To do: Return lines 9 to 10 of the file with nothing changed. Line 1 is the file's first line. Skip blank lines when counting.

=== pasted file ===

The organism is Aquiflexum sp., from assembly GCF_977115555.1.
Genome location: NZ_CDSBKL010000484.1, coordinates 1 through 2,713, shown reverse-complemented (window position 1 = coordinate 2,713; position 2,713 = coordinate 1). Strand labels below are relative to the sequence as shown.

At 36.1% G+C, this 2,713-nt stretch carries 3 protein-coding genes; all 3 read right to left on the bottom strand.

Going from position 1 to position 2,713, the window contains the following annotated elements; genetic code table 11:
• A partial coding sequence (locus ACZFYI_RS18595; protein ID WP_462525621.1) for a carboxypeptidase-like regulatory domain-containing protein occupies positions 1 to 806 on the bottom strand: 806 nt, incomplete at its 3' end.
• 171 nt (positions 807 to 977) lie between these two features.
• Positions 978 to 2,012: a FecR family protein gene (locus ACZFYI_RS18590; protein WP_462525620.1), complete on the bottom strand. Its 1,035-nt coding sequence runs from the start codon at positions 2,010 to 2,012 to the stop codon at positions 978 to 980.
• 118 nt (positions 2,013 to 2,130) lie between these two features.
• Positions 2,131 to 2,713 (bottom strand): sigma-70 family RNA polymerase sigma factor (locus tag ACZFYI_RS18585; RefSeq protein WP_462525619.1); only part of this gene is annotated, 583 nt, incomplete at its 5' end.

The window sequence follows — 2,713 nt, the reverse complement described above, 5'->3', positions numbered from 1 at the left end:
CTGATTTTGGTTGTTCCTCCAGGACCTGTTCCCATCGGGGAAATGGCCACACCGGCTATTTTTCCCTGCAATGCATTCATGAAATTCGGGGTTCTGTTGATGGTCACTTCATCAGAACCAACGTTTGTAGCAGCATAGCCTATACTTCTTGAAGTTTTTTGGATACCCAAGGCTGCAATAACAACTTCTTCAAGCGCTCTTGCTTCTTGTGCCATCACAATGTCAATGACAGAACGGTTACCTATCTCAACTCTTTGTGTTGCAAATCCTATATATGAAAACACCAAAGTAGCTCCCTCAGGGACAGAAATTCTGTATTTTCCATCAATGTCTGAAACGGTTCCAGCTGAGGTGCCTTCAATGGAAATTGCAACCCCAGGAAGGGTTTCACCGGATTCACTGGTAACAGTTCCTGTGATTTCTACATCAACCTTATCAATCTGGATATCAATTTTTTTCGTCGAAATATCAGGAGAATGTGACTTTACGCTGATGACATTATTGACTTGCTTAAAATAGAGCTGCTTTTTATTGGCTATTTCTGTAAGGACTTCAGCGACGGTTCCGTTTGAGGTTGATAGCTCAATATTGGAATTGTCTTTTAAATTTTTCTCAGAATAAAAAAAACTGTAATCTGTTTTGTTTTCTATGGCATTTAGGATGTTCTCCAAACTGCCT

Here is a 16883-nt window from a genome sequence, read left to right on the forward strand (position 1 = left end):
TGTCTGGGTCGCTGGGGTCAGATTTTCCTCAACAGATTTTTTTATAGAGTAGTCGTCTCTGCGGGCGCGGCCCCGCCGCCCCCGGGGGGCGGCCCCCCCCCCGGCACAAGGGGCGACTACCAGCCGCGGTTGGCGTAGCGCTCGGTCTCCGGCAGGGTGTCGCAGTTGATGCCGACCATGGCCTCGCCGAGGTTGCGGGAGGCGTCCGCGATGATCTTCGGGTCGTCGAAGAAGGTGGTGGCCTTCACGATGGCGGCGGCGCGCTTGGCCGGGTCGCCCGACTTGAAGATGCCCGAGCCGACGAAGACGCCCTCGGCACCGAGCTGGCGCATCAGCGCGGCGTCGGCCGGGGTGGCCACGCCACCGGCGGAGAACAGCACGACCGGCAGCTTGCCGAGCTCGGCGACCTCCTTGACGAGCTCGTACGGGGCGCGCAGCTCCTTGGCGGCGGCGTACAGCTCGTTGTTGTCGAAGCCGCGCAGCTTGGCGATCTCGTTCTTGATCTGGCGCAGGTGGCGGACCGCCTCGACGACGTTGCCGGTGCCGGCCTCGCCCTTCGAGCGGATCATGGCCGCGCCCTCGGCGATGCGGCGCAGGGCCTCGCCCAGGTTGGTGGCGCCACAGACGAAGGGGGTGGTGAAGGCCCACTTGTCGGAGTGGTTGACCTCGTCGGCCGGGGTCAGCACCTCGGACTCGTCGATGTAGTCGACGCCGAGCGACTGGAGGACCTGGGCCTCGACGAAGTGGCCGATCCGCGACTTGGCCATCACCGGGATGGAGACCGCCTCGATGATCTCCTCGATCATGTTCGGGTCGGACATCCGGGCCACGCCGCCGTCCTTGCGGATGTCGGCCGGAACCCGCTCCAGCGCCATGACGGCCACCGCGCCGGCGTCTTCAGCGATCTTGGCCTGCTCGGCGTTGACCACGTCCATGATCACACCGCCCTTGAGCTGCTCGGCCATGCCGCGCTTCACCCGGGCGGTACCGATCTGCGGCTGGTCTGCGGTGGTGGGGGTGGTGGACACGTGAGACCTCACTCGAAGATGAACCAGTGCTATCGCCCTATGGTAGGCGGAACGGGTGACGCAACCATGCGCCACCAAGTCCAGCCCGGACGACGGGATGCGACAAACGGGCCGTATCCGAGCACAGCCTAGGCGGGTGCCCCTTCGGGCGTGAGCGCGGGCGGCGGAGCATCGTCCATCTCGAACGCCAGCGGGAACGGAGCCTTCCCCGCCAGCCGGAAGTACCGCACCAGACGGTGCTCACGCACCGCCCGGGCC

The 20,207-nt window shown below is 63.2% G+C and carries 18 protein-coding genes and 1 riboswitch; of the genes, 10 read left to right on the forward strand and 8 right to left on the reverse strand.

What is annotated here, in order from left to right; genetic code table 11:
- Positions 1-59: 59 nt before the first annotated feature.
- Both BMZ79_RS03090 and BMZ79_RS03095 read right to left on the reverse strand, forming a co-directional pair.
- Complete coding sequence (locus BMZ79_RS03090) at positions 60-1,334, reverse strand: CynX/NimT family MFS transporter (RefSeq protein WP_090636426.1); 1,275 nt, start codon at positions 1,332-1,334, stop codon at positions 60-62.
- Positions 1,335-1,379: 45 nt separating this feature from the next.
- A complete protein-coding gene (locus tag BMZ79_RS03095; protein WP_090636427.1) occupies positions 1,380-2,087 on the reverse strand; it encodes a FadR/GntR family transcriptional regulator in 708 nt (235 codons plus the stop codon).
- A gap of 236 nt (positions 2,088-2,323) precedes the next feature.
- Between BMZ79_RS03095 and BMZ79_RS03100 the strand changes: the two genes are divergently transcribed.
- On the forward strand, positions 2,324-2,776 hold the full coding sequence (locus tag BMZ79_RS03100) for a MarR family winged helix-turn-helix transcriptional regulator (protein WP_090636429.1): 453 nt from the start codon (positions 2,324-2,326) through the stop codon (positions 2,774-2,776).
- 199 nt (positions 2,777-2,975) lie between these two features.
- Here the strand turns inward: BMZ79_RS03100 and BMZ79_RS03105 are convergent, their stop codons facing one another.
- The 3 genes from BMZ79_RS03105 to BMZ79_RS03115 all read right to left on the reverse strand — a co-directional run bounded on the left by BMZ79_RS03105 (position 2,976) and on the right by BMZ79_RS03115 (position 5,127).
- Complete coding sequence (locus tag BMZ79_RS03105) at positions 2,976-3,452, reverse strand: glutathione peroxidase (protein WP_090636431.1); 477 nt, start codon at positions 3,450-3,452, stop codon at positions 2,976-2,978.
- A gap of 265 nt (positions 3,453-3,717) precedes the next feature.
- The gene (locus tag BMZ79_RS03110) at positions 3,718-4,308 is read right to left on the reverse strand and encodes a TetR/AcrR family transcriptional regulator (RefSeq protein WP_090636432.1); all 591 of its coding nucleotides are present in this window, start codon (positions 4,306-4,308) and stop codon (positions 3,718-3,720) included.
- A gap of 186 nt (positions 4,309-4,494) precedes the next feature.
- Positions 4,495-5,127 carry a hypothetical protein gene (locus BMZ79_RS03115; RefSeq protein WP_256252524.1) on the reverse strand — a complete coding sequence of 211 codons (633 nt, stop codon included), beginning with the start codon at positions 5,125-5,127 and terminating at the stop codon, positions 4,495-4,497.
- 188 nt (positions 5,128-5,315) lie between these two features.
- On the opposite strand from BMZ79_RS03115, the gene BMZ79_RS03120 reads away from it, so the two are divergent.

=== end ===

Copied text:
• Positions 2,131 to 2,713 (bottom strand): sigma-70 family RNA polymerase sigma factor (locus tag ACZFYI_RS18585; RefSeq protein WP_462525619.1); only part of this gene is annotated, 583 nt, incomplete at its 5' end.

The window sequence follows — 2,713 nt, the reverse complement described above, 5'->3', positions numbered from 1 at the left end: